Elena Văcărescu: An Unforgettable Character Of Bucharest

Special attention should be given to Elena Văcărescu, whose outstanding personality and whose life contributed greatly to the revival of the Romanian spirit, inherited from her forerunners. Until not long ago, mention was often made of the four Văcărescu poets and the famous slogan: "to you, my Văcăreşti heirs, I bequeath-", regardless of the individual value of each one of them. The Văcărescu poets were always lumped together. I never quite understood why, in the last several decades, a fifth name has not been added – that of their descendant, Elena Văcărescu, a poet in the truest sense of the word, rising to great heights and matching the two Ioans while, undoubtedly, surpassing both Alexandru and Nicolae. If any Văcărescu descendant heeded Ienăchiţă Văcărescu's injunction, especially regarding love of one's country, it certainly is Elena Văcărescu, a worthy bearer of her forerunners' name. She was fated to be born a woman and also fated never to become a wife. This may have happened so that she, the last in the family line, should carry on the glory of the Văcărescu name, so famous for the poetic beginnings of the country and well known abroad, too. Elena Văcărescu was born on September 14, 1864 into an old Romanian indigenous family, whose history could be traced a long way back. She was the daughter of Ion Văcărescu (also known as Enăchiţă), officer in the war of 1877, adjutant of the court, politician and diplomat, son of Iancu Văcărescu, the greatest of the Văcărescu poets, descendant of Stanciu, marshal of the Court at Văcăreşti, owning land under this name since the 16th century. Elena's mother was Eufrosina Fălcoianu, descendant of the 16th century Petru Logofăt, also known as Fălcoi. Before going into further details about the life of Elena Văcărescu, it may not be altogether superfluous to mention several facts about the Văcărescu poets, although too much has already been written about them. What I have to say will support the theory of inherited family traits and vulnerabilities, which, in the words of the French doctor Cullerre, is "the great power that rules the world." In the case of the Văcărescus, this axiom, if I may call it so, proves abundantly true. Love of the country manifested itself with each generation of this family, which was deeply rooted in the Romanian soil. Well-rounded people of great culture and great wit, possessing both diplomatic sense and strength of opinion even to the point of life sacrifice, pleasure seeking, sentimental and, as legend would have it, sometimes involved in murky financial deals – all these good and bad traits merged together and passed on from generation to generation.A certain coincidence of life events brings us to the poetic link between Elena Văcărescu and her forerunners and I will show that this descendant did not, for one single moment, move away , either while in the country or when abroad, from the Romanian spirit that so much inspired her forerunners, although she was forced to leave the country by very painful circumstances. Elena Văcărescu was not a beauty. Ever since she was a young woman she had had a tendency to put on weight and her nearsightedness did not help her appearance, either. On the contrary, as de Saint Aulaire notices, it gave her eyes a certain sharpness, which increased with age. Her complexion was as white as a lily, which is quite unusual with Romanian women. Yet her youth, her keen intelligence, her culture and, to a certain extent, the charm of her spirited spoken and written word, which she possessed in abundance, handsomely compensated for the passing appearance of a beautiful face, which, once faded, loses all fairness. In early 1890, when Ferdinand, the prince heir, came to the country, he found Elena Văcărescu at the RoyalPalace, where she had been a maid of honor ever since 1888. He was a young man of twenty-five, a bachelor only one year younger than Elena Văcărescu, and he would come into daily contact with her, under the benevolent eyes of the dreamy, rather exalted Queen Elizabeth, whose poetic soul likened the birth and budding of such an idyll to a sunny spring day. It was thus only natural that Elena Văcărescu, urged on by her youth, should ardently desire that the Queen's wish for their union may come true. Her parents were in Rome in 1890, where Enăchiţă, her father, was Romanian Minister in Italy, recently settled there after occupying the same post in the Hague. From Rome the family moved to Venice, which they were forced to leave for Paris. They remained in Paris till 1894, when they returned to the country. As they did not own a home in Bucharest, they rented two apartments on Calea Victoriei, across the street from the Ştirbei residence, in a building that belonged to Moisescu, the rich owner of the Luvru department store. It is in one of these apartments that Elena Văcărescu opened a literary salon, where besides her relatives, people from a wide range of fields, men of letters, artists, scientists, diplomats and other liberal professions, would come together. I was young in those days, yet I was one of the regular guests there. I even remember that Elena Văcărescu was going to write something on faithful animals, dogs I think it was, and she asked me to do the illustrations for the book. I used to be quite good at drawing at the time. The project never got under way so I would never know whether I would have met her expectations. By the time she returned from Paris her reputation as writer and poet was already quite solid. Even before she went to the Palace, as early as 1886, she had published her first poetic work, "Chants d'Amour" in Paris. Then, during her exile abroad, she published "La Rhapsodie de la Dambovitza" and translations into French from Carmen Sylva, which, I seem to recollect, received a prize from the FrenchAcademy. Elena Văcărescu wrote in French but felt in Romanian. Based on the songs and legends of the fiddler she wrote a libretto for an opera, which was put on in Paris, with the tenor Muratore playing the main part of the fiddler and with all the characters wearing the beautiful Romanian garb. And then, in quick succession, she wrote novels and poetry. Some of her poetry was chosen, over the work of other well known French poets, for inclusion in an anthology of contemporary French poets. While the family was in Romania – they were in the country for a number of years – in 1897, after intense preparations and finally persuaded by his relative, Teodor Văcărescu, then Marshal of the Palace (certainly acting upon the secret orders of King Carol), Enăchiţă Văcărescu requested an audience with the Sovereign. As it was to be expected, the latter received him with great honors and on this occasion Văcărescu handed the King all the correspondence between Ferdinand and Elena, a pile of letters carefully folded and tied with a colored ribbon. He also returned the engagement ring Elena had received from Ferdinand. To show his gratitude, King Carol offered Văcărescu the post of Romanian Minister to the Danubian Commission. In a very dignified way, the latter declined the offer. Many years passed, time flew by and so many outstanding events came to pass and then receded in the distance. Chronos brings about forgetting and quenches the fire of passion. Here is an example: in 1926, when King Ferdinand and Queen Maria went to Paris, the king sent word to Elena Văcărescu, through his personal assistant, my brother-in-law, Marine Commander Koslinski, that the Queen and he would very much like to see her asked if she could set a time for them to visit with her. As it was to be expected, Elena Văcărescu said she was happy to be honored this way but added that she would be the one to pay the visit to their majesties. The next day she was received in the quarters occupied by the Sovereign at the Ritz Hotel. The royal couple spent quite a great deal of time conversing with her. After some time the Queen excused herself for having to leave the two of them by themselves for a while, as she had some shopping to do, but, she added with a friendly smile, she knew they had a lot to talk about. Upon the Queen's return, Elena Văcărescu said good-bye to them and departed. This encounter, after 30 years of separation, was the first and the last of the former lovers. A year later, in 1927, King Ferdinand died. What went on during that encounter, what was shared, what memories were recalled, only the two departed ones could have told us. The Queen, an artist and writer herself, thought very highly of Elena Văcărescu's works, which, whether on purpose on not, were lying on her writing desk, Years later, in 1937, in a speech delivered at the RomanianAcademy, Elena Văcărescu, in beautiful Romanian, reminisced about her life and spoke about what it meant to her to be in the service of her country, while far away from it. I feel I have to quote some excerpts from her speech. "Though I was fated to live far from my country, I have never ceased to feel Romanian, through and through, one with the mind and the heart of my country and intimately connected to it. Spellbound since birth by this earth, I grew up enchanted with the old tales of our land, always found my soul in this rustic poetry and stayed in intimate communion with the patriarchal charm and our treasure chest of feelings. Nowhere else did I hear the rippling sound of our rivers just as no other sky in the world, North and South, can match the color of this sky. The Romanian soul, of which I have always been so proud, is a plenitude of feeling, breathing in the wise glory of nature and life. I also love my country for its uniqueness and originality, which is the source of my own originality. I was, however, destined to be 'uprooted', fated to feel tremendous longing for my life-giving native land and forced to sing of it in a foreign tongue. And yet the word 'uprooted' does not seem to apply to me. For if I was not in the country, the country was with me and in me, carrying her in my heart and in my soul. My home in Paris was a piece of the Romanian land, a shrine to the Romanian spirit, a place of genuinely Romanian atmosphere, dedicated to the Romanian soul in the capital of France. I can say that in my life I have paid service to one idea, the Romanian idea, and I believe that I have truly followed the legacy of my forerunners, contributing to the growth of the Romanian language and the glory of the country." And the rest of the speech is delivered in the same spirit. Towards the end, she makes a beautiful but rather gratuitous gesture, born of her strong sense of solidarity with things Romanian – she makes the apology of Anne de Noailles, a panegyric which attributed to the latter a Romanian sensibility. She concludes thus: "I tried to reclaim for the Romanian patrimony part of the poetic prestige of Anne de Noailles." Like others, Elena Văcărescu disregards Anne de Noailles' origin and talks about her descent from the Brâncoveanus. Now in her eighties, after long years of fruitful endeavor in the realms of literature and politics, after fighting to defend vital interests of her country, Elena Văcărescu begins to contemplate the end of her life. In September 1945 she draws up her will, in which her country is mentioned from first to last, a kind of ode to the country. She states that although unfortunate circumstances in her life have compelled her to live far from Romania, her heart never ceased to beat for it. "I die in the Orthodox religion of my parents and my wish is to be buried next to their graves, next to the grave of the Father of the Romanian poetry, next to Iancu Văcărescu's grave, near our great Ienăchiţă, whose unworthy descendant I am." Disregarding her blood relatives, she bequeaths, for cultural purposes, to the RomanianAcademy the Văcăreşti estate and the farmhouse, so touchingly sung by Iancu Văcărescu, in hopes that the Văcărescu legacy will be carried on. In her will, she does not forget the Romanian chapel in Paris and the Văcăreşti church, to which she leaves money and icons. In 1946 she is appointed member of the Romanian delegation to the Paris Peace Conference but in February 1947, she breathes her last, far from the country she so much loved but with her soul at peace. On September 5, 1959, the same month in which she was born and wrote her will – quite a strange coincidence – her earthly remains were buried next to her parents', next to Ienăchiţă (himself brought here when St. John the Great Monastery was demolished to make room for the Savings Bank), next to Iancu Văcărescu. Finally her arduous wish came true – she was laid to rest for eternity in the earth of her native land, which she so much loved and glorified.After her death, her cousin Fălcoianu attempted to continue the gatherings at the Rue de Chaillot salon, but in the absence of its sustaining spirit, it is no wonder that the endeavor failed. If Ienăchiţă Văcărescu, the pioneer of this Romanian poetic cycle, left, as he would say, to his heirs a legacy of honoring the language of the land and loving its soil, Elena Văcărescu, the last offspring of this family and their worthy descendant, closes up the poetic family cycle which endured for almost two centuries with the last words of her will. These words bear the imprint of a mystic spirituality that guided her whole life into glorifying her country. "I ask God's help for my country and when I am in Heaven I will pray for Romania." April 2, 1961Excerpt from Bucharest – Memories of a City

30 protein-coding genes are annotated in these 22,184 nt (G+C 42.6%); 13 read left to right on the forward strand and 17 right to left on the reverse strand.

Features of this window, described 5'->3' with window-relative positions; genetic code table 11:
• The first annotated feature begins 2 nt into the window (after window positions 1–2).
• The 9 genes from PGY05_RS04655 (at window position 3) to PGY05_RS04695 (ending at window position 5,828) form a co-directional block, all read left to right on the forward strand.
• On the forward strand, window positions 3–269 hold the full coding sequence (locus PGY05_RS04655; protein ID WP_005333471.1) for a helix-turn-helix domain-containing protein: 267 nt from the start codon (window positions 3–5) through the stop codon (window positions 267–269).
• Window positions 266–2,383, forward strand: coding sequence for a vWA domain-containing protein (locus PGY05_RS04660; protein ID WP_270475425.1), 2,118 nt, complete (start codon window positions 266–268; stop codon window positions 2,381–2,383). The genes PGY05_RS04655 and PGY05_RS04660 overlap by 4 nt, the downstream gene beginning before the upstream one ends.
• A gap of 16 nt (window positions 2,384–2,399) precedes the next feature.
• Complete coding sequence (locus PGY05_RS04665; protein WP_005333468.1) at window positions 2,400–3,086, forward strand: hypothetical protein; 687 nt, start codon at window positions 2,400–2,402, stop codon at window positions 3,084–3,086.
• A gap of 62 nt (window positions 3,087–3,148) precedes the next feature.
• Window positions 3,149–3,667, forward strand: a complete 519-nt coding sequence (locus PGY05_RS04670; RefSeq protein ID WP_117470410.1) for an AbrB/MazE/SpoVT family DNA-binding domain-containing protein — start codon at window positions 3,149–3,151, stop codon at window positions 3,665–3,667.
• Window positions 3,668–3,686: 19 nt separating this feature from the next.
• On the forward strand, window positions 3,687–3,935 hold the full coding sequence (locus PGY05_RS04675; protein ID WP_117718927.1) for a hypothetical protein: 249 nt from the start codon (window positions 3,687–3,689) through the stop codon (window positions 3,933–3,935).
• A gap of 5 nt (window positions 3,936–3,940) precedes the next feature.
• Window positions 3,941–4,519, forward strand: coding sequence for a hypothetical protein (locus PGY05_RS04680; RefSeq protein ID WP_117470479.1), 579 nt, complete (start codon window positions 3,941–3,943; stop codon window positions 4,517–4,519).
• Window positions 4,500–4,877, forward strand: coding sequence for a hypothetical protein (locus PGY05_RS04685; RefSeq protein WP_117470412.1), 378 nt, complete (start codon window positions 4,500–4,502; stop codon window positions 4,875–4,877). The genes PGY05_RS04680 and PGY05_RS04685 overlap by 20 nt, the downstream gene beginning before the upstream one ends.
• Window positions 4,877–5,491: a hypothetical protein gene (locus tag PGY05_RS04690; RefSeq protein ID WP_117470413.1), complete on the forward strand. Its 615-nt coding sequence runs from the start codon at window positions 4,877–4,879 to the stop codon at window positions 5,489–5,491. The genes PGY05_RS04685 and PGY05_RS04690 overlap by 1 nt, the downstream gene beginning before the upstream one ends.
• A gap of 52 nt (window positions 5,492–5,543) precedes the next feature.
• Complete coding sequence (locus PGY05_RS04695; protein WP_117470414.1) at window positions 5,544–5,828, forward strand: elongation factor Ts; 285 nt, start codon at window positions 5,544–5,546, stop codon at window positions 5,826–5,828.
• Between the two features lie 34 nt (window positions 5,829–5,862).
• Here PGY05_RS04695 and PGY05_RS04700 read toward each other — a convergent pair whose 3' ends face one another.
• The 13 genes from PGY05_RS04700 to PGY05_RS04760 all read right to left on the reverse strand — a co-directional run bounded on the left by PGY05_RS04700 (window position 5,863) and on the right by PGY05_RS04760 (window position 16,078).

by Emanoil Hagi-Moscu